1$set ans85 mf noosvs 2***************************************************** 3* 4* (C) Micro Focus Ltd. 1991 5* 6* EXTFILE.CBL 7* 8* This program demonstrates how to use EXTERNAL files 9* It calls WRITEFIL to write some records to a data 10* file and READFILE to read the same records back 11* (without opening or closing the file between calls 12* READFILE displays the output. 13* 14**************************************************** 15 identification division. 16 program-id. extfile. 17 environment division. 18 input-output section. 19 file-control. 20 select finfile assign to "isamfil.dat" 21 organization is indexed 22 record key is fd-tran-date 23 access mode is dynamic. 24 25 file section. 26 fd finfile 27 is external 28 record contains 50 characters. 29 01 fd-finfile-record. 30 05 fd-tran-date   pic x(4). 31 05 fd-with-or-dep pic x(2). 32 05 fd-amount   pic 9(5)v99. 33 34 procedure division. 35 main-line. 36 perform open-file 37 perform write-to-the-file 38 perform start-file 39 perform read-the-file 40 perform close-file 41 stop run. 42 43 open-file. 44 open i-o finfile. 45 46 start-file. 47 move 1111 to fd-tran-date 48 start finfile key = fd-tran-date. 49 50 write-to-the-file. 51 call "writefil". 52 53 read-the-file. 54 call "readfile". 55 56 close-file. 57 close finfile. 58 end program extfile. 59***************************************************** 60 identification division. 61 program-id. readfile. 62 environment division. 63 input-output section. 64 file-control. 65 select finfile assign to "isamfil.dat" 66 organization is indexed 67 record key is fd-tran-date 68 access mode is dynamic. 69 70 file section. 71 fd finfile 72 is external 73 record contains 50 characters. 74 01 fd-finfile-record. 75 05 fd-tran-date   pic x(4). 76 05 fd-with-or-dep   pic x(2). 77 05 fd-amount   pic 9(5)v99. 78 79 working-storage section. 80 01 ws-end-of-file   pic 9 value 0. 81 01 ws-subtotal   pic s9(5)v99 value 0. 82 01 ws-total   pic -(4)9.99. 83 84 procedure division. 85 main-line. 86 perform read-the-file. 87 perform until ws-end-of-file = 1 88 perform calculate-totals 89 perform read-the-file 90 end-perform. 91 perform display-output. 92 exit program. 93 stop run. 94 95 read-the-file. 96 read finfile next record at end 97 move 1 to ws-end-of-file. 98 99 calculate-totals. 100 evaluate fd-with-or-dep 101 when "WI" 102 subtract fd-amount from ws-subtotal 103 when "DE" 104 add fd-amount to ws-subtotal 105 end-evaluate. 106 107 display-output. 108 move ws-subtotal to ws-total 109 display "account balance = ", ws-total. 110 111 end program readfile. 112**************************************************** 113 identification division. 114 program-id. writefil. 115 environment division. 116 input-output section. 117 file-control. 118 select finfile assign to "isamfil.dat" 119 organization is indexed 120 record key is fd-tran-date 121 access mode is dynamic. 122 123 file section. 124 fd finfile 125 is external 126 record contains 50 characters. 127 01 fd-finfile-record. 128 05 fd-tran-date   pic x(4). 129 05 fd-with-or-dep   pic x(2). 130 05 fd-amount   pic 9(5)v99. 131 132 procedure division. 133 main-line. 134 perform write-records 135 exit program 136 stop run. 137 138 write-records. 139 140* write a WIthdrawal record 141 move 1111 to fd-tran-date. 142 move 'WI' to fd-with-or-dep. 143 move 23.55 to fd-amount. 144 write fd-finfile-record. 145 146* write a DEposit record 147 move 2222 to fd-tran-date. 148 move 'DE' to fd-with-or-dep. 149 move 123.55 to fd-amount. 150 write fd-finfile-record. 151 152 end program writefil.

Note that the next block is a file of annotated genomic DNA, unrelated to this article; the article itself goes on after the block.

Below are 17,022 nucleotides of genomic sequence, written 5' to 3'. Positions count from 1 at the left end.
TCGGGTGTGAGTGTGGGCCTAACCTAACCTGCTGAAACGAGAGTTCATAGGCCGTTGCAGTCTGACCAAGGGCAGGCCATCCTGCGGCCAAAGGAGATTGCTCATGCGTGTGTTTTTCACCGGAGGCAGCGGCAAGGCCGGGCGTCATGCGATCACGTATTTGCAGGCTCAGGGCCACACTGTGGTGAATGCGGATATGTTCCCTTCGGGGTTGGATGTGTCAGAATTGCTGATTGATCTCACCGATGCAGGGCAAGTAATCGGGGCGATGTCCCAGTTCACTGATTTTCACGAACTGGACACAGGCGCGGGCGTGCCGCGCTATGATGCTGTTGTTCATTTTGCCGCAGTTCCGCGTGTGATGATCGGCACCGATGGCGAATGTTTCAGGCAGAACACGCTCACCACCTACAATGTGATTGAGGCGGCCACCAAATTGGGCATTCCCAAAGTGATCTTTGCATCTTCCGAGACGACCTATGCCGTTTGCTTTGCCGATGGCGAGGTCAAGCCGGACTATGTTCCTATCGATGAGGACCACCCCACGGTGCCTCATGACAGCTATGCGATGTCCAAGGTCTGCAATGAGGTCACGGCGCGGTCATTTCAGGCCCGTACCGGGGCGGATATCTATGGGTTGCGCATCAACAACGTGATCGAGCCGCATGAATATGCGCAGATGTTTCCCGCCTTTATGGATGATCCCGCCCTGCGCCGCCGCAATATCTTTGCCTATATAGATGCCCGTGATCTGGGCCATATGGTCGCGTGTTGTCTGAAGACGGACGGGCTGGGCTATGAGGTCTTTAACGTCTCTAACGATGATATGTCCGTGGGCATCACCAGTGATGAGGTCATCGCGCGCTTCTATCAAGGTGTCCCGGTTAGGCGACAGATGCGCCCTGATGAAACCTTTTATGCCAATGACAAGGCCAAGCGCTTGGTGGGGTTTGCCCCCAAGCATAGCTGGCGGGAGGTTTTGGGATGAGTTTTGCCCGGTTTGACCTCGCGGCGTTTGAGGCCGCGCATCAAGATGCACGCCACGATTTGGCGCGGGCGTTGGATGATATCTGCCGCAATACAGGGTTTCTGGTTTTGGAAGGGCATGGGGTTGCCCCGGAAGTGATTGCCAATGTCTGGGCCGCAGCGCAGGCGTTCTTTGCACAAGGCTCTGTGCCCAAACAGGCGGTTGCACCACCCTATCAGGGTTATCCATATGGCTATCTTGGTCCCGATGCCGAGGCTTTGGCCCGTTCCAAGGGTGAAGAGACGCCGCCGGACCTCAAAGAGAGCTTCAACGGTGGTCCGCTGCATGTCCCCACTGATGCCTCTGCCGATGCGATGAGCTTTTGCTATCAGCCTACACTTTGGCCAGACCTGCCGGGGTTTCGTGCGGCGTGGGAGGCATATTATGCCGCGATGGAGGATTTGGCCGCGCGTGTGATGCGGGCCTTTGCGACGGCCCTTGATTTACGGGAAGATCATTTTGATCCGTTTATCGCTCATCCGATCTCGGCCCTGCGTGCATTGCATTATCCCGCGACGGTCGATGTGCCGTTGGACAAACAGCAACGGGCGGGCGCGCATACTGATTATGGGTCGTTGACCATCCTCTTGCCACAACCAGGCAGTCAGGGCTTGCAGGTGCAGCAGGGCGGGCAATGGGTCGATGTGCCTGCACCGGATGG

In extfile, note the SELECT clause (starting on line 20) and the FD clause (starting on line 26). For other programs to access file isamfil.dat, these two clauses must be present, and described identically as they are here. Typically, a copyfile is used for the SELECT and FD clauses. Here, they are simply duplicated in the readfile and writefil subprograms.

In the paragraph (line 35), you see the simple operations performed by extfile: the file is opened, written to, read, and closed. When you look in the and paragraphs, you can see that the read and write operations take place in the subprograms readfile and writefil.

When writefil (beginning on line 113) is called, isamfil.dat is already open, and writefil can access it. Two records are written in writefil.

In readfile, the isamfil.dat file is read (again, without the need for the open), some trivial calculations are performed, and a line of data is displayed.

File NamingUsing File Status

Before your program can access the data in an input file or place data in an output file, you must make the file available to the program by OPENing it.

When you open a file you have to indicate how you intend to use it (e.g. INPUT, OUTPUT, EXTEND) so that the system can manage the file correctly. Opening a file does not transfer any data to the record buffer, it simply provides access.

OPEN notes
When a file is opened for INPUT or EXTEND, the file must exist or the OPEN will fail.

When a file is opened for INPUT, the Next Record Pointer is positioned at the beginning of the file.

When the file is opened for EXTEND, the Next Record Pointer is positioned after the last record in the file. This allows records to be appended to the file.

When a file is opened for OUTPUT, it is created if it does not exist, and is overwritten, if it already exists.